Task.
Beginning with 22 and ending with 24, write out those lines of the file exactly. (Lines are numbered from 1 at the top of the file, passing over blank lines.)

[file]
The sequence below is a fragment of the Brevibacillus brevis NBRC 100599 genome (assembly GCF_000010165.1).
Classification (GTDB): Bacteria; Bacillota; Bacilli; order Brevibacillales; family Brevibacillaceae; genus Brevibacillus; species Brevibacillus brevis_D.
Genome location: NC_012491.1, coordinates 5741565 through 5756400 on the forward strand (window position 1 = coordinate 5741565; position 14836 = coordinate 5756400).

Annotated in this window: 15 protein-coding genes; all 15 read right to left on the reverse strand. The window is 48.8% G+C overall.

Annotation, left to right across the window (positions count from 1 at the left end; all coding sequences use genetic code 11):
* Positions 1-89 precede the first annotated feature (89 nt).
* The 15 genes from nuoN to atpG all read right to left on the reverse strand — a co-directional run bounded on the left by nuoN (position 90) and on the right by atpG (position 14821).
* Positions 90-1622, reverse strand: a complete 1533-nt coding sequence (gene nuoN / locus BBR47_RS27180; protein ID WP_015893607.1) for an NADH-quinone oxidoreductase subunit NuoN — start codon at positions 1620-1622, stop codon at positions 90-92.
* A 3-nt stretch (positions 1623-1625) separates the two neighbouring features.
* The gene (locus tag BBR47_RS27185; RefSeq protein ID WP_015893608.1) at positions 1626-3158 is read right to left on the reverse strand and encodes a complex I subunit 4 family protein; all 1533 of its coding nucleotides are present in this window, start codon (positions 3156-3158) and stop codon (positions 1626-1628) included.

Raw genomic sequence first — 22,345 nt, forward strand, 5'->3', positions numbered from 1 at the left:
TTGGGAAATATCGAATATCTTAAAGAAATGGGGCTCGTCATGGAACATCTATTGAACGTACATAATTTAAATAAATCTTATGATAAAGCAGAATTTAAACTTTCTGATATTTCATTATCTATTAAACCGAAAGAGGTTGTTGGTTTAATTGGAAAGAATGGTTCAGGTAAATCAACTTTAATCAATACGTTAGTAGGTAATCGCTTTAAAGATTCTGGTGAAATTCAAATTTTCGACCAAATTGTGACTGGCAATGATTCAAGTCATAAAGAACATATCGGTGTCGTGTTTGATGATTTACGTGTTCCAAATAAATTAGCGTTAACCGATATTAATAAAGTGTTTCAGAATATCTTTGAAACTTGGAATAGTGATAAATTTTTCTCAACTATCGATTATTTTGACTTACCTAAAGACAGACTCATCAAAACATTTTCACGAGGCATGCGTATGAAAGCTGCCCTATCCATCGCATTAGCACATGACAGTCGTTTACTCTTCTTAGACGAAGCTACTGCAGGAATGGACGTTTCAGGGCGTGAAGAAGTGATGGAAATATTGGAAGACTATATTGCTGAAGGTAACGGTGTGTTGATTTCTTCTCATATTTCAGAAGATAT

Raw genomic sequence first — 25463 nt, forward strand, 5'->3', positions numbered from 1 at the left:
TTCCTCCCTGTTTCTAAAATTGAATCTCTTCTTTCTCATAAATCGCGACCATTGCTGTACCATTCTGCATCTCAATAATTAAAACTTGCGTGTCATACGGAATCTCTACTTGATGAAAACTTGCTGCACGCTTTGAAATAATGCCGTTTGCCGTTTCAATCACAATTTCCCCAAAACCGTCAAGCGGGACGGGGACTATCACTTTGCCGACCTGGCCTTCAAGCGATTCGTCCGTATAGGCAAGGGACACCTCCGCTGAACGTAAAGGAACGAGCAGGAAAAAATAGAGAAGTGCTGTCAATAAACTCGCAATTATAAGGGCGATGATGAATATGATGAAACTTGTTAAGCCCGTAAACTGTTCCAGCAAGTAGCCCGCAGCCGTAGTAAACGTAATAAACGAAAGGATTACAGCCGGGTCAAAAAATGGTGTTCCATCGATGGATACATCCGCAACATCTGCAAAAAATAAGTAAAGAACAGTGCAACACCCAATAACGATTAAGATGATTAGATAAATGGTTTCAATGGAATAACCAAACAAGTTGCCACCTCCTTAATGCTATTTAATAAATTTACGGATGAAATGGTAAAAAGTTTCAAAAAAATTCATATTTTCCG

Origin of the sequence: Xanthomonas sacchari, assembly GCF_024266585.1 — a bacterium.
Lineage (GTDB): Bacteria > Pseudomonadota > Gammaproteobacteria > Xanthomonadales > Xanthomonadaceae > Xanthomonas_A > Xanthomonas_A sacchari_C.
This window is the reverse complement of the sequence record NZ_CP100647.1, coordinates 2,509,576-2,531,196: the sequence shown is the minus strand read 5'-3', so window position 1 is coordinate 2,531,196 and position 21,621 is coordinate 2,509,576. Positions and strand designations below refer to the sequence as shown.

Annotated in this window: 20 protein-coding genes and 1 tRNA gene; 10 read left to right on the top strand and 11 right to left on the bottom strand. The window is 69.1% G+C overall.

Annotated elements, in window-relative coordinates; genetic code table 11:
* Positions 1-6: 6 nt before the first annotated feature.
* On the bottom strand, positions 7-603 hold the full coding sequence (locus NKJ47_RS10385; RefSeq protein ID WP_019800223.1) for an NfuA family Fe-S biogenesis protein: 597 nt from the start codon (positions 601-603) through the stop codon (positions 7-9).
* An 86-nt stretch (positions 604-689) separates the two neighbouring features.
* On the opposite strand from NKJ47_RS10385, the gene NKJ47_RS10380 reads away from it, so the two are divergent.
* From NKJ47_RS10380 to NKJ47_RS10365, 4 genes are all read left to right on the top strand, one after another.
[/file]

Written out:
* An 86-nt stretch (positions 604-689) separates the two neighbouring features.
* On the opposite strand from NKJ47_RS10385, the gene NKJ47_RS10380 reads away from it, so the two are divergent.
* From NKJ47_RS10380 to NKJ47_RS10365, 4 genes are all read left to right on the top strand, one after another.